Leptin, a 167 aminoacid protein product of the ob gene, is an adipocyte-derived hormone that acts as a major regulator for food intake and energy homeostasis. Leptin is expressed mainly in white adipose tissue, but also in stomach and placenta. Leptin circulates in the serum in a free form or bound to leptin-binding proteins. Since its discovery, our understanding of leptins biological functions has expanded from antiobesity to broad effects on reproduction, hematopoiesis, angiogenesis, blood pressure, bone mass, lymphoid organ homeostasis, and T lymphocyte systems. Leptin orchestrates complex biological effects through its receptors, expressed both centrally and peripherally. Leptin deficiency or resistance can result in profound obesity, diabetes, and infertility in humans.
Leptin concentrations correlate linearly with increasing amounts of fat mass. Although the amount of fat is an important determinant of leptin concentrations, other factors are also relevant, including sex, adipose tissue-specific factors/site, hormones and cytokines. Importantly, women have higher leptin concentrations than men even after adjusting for body-mass index, which may be due to differential body-fat distribution or the effects of sex steroids. However, it has been realised that leptin might be more important at the other end of the energy homoeostasis spectrum energy deprivation rather than obesity. Studies in animals and human beings have shown that low concentrations of leptin are fully or partly responsible for starvation-induced changes in neuroendocrine axes including low reproductive, thyroid, and insulin-like growth factor (IGF) hormones and such as exercise-induced amenorrhoea, non-athletic forms of hypothalamic amenorrhoea, and anorexia nervosa. Interestingly, clinical studies have shown that leptin and its receptors exhibit diurnal variation, are influenced by growth hormone status, and are influenced by insulin and glucocorticoids. These findings support the hypothesis that leptin expands function.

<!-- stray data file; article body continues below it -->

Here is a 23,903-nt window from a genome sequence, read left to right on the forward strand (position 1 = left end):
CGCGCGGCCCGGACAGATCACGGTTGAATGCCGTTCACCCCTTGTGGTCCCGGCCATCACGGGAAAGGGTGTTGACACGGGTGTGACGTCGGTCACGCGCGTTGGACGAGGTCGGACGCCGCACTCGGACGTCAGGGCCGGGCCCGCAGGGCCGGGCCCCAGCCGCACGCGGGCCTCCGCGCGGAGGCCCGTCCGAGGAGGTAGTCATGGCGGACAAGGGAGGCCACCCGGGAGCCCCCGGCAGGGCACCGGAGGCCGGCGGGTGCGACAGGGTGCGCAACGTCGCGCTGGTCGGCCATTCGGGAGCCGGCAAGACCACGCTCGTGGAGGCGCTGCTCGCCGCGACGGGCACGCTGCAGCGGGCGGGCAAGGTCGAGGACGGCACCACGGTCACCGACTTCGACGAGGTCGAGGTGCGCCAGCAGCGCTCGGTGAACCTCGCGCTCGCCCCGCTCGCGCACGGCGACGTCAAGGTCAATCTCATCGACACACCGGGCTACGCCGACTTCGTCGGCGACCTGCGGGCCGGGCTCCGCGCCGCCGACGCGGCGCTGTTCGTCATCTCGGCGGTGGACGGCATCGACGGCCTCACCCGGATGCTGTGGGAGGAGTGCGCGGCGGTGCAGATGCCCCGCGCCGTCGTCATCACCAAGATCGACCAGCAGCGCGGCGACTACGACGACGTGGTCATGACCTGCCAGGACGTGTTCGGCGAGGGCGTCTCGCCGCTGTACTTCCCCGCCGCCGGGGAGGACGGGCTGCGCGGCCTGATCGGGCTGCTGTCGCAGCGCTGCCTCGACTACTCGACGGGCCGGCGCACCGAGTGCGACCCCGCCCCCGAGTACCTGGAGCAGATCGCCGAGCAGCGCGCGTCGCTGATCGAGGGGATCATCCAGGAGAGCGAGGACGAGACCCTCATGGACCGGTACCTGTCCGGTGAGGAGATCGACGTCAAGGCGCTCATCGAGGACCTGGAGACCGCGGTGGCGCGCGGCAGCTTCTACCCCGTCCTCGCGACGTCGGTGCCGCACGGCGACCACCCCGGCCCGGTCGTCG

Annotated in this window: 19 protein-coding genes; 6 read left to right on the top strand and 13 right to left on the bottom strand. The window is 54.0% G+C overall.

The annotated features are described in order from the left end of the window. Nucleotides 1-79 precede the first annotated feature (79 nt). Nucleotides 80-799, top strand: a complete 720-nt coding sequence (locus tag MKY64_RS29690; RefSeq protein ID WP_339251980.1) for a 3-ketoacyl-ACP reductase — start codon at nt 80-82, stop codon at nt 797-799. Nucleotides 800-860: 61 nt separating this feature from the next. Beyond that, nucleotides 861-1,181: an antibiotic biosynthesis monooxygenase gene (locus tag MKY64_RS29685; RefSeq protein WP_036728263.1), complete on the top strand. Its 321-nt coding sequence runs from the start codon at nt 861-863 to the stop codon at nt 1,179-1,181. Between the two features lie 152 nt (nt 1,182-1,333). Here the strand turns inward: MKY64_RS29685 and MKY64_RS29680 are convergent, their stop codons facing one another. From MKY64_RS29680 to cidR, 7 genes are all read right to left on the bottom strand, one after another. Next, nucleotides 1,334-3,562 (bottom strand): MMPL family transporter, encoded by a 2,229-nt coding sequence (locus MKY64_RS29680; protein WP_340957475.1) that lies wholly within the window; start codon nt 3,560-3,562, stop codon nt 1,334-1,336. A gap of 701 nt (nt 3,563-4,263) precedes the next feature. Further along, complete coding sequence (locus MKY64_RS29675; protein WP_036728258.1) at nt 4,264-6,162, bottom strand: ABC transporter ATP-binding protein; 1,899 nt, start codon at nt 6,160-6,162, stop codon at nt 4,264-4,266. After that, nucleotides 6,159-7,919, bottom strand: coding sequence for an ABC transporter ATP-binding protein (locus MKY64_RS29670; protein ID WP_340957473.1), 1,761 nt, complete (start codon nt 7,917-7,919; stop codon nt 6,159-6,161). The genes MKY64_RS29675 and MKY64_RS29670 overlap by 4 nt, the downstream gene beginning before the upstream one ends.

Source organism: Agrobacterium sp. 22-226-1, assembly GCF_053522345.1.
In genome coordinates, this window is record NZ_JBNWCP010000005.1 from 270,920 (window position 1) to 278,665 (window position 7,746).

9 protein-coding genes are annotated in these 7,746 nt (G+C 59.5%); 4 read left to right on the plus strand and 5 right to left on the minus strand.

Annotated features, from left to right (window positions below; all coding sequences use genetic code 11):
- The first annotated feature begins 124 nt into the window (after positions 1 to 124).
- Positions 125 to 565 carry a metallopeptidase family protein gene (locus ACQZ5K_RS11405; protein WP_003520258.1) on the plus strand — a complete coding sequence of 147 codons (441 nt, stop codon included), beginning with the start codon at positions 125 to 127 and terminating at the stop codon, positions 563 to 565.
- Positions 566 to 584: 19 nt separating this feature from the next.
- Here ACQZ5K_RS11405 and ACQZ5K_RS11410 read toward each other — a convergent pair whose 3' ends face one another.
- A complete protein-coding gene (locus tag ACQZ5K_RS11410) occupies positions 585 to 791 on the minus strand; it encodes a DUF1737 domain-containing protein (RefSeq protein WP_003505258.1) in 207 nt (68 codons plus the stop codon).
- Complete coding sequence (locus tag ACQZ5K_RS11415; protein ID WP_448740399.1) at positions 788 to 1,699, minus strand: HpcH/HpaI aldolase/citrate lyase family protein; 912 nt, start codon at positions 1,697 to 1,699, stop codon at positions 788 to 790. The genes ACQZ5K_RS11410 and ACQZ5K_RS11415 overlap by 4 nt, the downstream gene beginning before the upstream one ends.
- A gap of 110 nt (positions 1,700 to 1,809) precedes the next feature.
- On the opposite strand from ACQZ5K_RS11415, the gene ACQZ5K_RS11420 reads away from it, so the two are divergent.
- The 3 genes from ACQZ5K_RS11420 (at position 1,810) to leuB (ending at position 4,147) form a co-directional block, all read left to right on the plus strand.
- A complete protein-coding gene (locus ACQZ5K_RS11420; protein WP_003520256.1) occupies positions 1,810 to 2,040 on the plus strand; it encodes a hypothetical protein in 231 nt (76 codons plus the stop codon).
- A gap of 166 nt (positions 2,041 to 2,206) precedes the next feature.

01 - 05 Apr 2006
European Society of Endocrinology